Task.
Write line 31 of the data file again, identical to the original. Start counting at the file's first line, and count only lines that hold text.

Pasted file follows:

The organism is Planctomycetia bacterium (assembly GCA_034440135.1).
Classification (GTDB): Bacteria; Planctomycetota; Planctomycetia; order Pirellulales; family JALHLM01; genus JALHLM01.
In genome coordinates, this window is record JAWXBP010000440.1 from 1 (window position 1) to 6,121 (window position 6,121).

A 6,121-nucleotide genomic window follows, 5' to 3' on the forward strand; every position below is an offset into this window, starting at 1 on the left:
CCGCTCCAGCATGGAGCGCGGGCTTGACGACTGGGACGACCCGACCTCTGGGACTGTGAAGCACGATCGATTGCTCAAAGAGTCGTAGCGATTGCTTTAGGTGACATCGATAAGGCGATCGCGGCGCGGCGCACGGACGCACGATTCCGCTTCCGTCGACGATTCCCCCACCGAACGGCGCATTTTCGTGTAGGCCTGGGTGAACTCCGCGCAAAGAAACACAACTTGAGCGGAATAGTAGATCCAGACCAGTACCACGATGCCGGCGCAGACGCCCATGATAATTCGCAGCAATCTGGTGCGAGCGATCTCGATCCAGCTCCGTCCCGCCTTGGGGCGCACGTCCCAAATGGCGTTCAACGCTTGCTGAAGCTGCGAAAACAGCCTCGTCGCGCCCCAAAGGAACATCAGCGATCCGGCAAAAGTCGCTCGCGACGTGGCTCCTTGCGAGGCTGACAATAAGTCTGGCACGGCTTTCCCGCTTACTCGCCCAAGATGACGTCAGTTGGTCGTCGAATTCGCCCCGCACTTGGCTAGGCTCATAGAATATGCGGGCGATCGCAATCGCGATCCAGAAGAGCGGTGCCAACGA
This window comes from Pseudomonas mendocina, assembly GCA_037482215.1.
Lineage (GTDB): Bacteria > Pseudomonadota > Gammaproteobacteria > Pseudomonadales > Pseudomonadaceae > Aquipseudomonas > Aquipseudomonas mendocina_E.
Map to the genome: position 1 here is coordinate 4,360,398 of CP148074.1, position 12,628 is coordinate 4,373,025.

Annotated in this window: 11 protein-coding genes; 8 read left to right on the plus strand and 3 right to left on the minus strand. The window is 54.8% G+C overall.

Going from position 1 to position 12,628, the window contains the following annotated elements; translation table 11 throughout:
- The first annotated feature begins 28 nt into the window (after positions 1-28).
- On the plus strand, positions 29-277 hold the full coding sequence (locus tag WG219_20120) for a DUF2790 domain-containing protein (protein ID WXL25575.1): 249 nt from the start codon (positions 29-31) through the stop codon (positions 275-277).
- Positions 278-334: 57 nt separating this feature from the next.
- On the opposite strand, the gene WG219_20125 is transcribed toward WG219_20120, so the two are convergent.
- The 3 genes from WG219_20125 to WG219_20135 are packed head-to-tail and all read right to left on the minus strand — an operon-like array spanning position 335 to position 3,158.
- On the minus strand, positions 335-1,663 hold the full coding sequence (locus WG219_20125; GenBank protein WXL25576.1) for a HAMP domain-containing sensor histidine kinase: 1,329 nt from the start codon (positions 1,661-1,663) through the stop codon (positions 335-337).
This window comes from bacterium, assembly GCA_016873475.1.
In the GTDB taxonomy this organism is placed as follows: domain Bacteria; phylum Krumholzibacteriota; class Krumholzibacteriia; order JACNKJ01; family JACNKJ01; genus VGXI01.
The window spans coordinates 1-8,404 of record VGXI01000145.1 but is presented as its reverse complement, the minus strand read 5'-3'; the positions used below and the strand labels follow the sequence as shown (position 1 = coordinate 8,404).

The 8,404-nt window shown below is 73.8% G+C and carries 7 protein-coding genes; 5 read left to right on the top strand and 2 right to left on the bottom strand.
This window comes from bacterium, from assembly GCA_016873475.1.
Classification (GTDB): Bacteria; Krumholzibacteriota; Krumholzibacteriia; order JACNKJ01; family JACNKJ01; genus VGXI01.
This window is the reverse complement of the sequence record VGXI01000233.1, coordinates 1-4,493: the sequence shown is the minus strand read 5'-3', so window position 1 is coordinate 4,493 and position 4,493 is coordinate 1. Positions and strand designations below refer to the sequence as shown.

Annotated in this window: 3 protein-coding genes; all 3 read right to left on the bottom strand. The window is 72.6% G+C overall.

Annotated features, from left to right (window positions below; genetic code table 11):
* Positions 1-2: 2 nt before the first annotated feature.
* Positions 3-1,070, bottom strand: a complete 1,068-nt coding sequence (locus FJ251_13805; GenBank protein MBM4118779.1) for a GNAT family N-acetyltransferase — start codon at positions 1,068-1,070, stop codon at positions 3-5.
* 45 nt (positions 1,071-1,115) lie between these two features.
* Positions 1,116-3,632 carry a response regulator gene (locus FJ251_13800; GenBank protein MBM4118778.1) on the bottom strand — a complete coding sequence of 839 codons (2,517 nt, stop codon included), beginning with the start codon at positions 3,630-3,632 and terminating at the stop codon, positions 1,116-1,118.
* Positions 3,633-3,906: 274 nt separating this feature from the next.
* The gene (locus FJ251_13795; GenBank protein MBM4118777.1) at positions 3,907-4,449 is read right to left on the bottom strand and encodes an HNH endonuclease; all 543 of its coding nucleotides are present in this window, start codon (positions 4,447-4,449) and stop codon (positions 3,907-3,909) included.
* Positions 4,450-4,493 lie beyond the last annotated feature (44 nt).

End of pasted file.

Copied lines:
* The gene (locus FJ251_13795; GenBank protein MBM4118777.1) at positions 3,907-4,449 is read right to left on the bottom strand and encodes an HNH endonuclease; all 543 of its coding nucleotides are present in this window, start codon (positions 4,447-4,449) and stop codon (positions 3,907-3,909) included.